Thursday, September 29, 2011

IMF lax on Europe? Past rescue efforts elsewhere hit private investors harder

Washington Post
September 29, 2011

As a financial crisis spread through Asia in the late 1990s, the International Monetary Fund prescribed some harsh medicine for countries such as Indonesia and South Korea. Private banks took losses, and there were dozens of bank closures, nationalizations and mergers.

But now that Europe faces a crisis, the approach has been different. The IMF and others have tried to ensure that banks and insurance companies get repaid for their numerous loans to indebted countries such as Greece, Portugal and Ireland.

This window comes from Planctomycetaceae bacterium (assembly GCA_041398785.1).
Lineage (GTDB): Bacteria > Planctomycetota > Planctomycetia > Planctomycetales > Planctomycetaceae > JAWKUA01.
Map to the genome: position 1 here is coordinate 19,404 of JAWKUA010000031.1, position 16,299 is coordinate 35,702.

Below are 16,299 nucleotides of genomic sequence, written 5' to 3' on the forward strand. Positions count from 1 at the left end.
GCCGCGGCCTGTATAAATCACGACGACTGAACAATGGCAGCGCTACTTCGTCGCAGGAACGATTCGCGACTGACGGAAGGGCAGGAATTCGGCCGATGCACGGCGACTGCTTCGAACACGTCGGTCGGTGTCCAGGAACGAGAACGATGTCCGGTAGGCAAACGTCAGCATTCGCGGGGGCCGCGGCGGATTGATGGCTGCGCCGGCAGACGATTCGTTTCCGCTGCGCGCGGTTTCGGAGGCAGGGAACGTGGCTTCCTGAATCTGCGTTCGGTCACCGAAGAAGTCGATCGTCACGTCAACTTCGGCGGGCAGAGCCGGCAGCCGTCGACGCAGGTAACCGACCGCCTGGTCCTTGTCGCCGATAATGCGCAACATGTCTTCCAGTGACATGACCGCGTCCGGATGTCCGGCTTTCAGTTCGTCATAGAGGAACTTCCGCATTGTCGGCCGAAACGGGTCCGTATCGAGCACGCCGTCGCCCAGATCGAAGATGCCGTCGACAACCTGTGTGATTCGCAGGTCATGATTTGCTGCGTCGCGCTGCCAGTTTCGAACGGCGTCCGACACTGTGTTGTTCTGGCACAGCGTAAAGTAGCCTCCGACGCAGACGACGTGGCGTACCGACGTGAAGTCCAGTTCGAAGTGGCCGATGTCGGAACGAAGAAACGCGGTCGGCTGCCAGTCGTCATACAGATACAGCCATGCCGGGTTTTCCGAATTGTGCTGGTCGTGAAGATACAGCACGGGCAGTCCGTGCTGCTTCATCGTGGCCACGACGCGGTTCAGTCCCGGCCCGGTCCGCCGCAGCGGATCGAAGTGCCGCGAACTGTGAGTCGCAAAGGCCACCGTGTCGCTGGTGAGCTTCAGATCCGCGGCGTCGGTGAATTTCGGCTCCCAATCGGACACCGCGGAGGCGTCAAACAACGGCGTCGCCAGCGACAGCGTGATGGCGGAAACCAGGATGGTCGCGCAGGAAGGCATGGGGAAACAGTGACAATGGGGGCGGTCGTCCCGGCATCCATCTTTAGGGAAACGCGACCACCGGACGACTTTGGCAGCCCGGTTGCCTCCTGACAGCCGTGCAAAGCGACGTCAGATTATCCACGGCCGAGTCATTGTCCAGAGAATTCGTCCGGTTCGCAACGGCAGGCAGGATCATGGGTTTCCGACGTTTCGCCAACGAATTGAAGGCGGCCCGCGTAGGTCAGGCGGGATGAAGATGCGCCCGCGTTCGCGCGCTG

The slow pace of confronting problems involving hundreds of billions of dollars in government loans that may or may not be worth their face value has been blamed for dragging out the crisis, and has drawn complaints of a double-standard from Asian officials.

Kaushik Basu, an Indian economist, said the IMF’s approach to the crisis buffeting Europe is “not quite what it would be for an emerging country getting into trouble.” Basu, who is vice chairman of a group that represents major emerging nations and advises the IMF, added that in “similar situations you take similar stands, and we are not quite there.”


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